The impact of anthropogenically-induced climate change and over-exploitation of natural resources are considerable threats to the future stability and sustainability of marine ecosystems. Understanding how the ocean acts and reacts to climate and other changes is one of our major research goals. These changes potentially affect the biological diversity and function of the ocean at a wide range of scales:
- In space - from local ecosystems to the whole planet;
- In time - from short-term responses to evolutionary time scales;
- In biological organization - from molecules and genes to entire ecosystems.
We aim to infer and understand processes and patterns of the past and present and to use those to raise likely hypotheses for the future. To achieve this, we develop interdisciplinary research across sub-disciplines of ocean science, including oceanography, marine ecology, evolutionary biology and bioinformatics. This research divides into three work packages:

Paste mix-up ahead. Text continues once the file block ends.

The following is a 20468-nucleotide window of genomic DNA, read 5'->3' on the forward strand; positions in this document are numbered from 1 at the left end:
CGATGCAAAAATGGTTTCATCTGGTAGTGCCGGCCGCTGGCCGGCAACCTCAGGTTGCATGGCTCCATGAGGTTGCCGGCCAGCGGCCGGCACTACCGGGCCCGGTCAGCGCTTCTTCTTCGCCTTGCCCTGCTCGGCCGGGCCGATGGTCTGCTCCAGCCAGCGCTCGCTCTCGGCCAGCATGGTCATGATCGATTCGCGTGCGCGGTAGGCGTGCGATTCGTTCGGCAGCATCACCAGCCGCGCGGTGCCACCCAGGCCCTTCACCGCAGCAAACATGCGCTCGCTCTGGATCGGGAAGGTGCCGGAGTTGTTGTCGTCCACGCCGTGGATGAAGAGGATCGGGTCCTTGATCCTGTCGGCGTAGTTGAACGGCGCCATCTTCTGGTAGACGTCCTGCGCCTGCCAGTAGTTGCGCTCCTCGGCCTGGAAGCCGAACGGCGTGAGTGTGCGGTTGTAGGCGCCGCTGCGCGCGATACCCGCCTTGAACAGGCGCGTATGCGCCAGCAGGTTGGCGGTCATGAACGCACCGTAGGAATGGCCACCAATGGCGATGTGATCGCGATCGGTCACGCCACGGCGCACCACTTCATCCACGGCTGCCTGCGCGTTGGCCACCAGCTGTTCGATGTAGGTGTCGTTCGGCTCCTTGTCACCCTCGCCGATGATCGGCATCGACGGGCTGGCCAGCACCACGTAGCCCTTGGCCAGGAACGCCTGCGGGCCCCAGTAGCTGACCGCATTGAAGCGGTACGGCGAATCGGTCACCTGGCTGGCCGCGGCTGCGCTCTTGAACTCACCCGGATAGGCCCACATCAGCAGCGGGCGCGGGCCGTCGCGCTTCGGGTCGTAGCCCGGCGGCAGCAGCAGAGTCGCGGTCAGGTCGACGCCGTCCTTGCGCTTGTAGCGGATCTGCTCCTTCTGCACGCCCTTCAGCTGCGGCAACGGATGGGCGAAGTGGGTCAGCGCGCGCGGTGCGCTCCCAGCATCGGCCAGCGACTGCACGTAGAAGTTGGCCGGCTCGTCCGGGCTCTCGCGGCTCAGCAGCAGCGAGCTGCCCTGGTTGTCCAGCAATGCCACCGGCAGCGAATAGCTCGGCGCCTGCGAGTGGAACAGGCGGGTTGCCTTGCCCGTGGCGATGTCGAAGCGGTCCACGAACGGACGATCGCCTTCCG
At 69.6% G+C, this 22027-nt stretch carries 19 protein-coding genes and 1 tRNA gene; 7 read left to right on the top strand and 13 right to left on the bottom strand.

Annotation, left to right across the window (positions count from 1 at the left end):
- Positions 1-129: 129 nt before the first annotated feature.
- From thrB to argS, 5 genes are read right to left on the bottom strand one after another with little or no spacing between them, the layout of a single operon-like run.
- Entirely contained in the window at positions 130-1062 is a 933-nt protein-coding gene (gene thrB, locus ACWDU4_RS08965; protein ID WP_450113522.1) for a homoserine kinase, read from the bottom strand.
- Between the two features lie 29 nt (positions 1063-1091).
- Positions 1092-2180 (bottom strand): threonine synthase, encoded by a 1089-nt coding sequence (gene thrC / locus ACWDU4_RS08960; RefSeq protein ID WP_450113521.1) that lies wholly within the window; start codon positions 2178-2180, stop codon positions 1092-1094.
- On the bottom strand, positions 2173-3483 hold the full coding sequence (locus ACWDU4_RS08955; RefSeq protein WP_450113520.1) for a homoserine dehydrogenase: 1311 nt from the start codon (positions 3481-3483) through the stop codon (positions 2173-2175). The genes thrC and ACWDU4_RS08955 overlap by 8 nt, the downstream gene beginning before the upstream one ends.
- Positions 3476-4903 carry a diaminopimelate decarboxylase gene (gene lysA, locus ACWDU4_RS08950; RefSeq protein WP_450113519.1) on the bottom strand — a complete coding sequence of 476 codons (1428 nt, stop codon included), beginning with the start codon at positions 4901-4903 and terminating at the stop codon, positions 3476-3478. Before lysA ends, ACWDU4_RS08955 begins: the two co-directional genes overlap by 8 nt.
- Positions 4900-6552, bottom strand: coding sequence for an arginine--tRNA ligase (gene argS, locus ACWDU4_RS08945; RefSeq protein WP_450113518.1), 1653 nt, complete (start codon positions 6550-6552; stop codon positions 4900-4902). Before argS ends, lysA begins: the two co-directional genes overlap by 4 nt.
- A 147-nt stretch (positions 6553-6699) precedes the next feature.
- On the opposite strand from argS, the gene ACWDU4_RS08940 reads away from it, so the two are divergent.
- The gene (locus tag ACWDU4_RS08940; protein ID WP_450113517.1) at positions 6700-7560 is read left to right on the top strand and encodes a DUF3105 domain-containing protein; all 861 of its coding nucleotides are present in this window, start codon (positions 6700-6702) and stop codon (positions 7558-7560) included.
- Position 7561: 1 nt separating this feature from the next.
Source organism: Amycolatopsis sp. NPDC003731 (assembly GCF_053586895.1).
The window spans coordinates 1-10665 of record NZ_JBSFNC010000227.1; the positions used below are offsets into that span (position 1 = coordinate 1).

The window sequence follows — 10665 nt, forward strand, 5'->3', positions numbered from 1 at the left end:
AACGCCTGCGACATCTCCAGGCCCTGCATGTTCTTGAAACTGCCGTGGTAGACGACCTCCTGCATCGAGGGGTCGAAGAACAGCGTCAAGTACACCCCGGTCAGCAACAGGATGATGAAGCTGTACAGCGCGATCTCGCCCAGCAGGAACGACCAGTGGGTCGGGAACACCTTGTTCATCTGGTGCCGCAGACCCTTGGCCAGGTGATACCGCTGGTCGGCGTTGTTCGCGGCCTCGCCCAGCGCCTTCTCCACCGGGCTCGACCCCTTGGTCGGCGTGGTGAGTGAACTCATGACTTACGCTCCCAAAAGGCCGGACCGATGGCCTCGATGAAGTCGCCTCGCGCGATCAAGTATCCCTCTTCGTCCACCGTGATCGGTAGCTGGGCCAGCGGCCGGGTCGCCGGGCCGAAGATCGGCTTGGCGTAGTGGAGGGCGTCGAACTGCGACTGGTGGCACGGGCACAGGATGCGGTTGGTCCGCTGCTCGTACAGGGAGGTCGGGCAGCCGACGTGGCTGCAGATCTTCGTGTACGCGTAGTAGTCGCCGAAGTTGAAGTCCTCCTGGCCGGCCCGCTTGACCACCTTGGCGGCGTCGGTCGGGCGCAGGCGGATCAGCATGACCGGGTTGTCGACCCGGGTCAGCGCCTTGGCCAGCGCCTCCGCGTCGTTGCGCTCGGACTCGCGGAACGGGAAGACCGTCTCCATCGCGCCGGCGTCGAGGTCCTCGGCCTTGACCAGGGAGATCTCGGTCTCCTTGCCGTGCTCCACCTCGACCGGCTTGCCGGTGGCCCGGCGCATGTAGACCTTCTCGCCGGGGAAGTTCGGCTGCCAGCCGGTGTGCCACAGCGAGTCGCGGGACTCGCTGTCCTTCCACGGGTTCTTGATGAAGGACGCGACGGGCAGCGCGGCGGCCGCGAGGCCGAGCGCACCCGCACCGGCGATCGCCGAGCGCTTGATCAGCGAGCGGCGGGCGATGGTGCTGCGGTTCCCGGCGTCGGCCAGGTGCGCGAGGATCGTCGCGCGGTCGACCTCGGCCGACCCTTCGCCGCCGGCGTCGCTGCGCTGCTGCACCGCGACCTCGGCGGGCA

- Coastal and Open Ocean Processes, in which we infer physical, chemical and biological processes and interactions, past oceanic processes and climate conditions, carbon and other bioelemental cycles, and ecosystem functions and services.
- Effects of Ocean Changes in Space and Time, in which we test ecophysiological responses, discover and predict biogeographical and evolutionary dynamics along species ranges, and causes and effects of direct anthropogenic ocean changes.
- Evolution in Changing Environments, where we we study the effects of altered and novel species communities resulting from differential ecosystem tolerance to changing environments.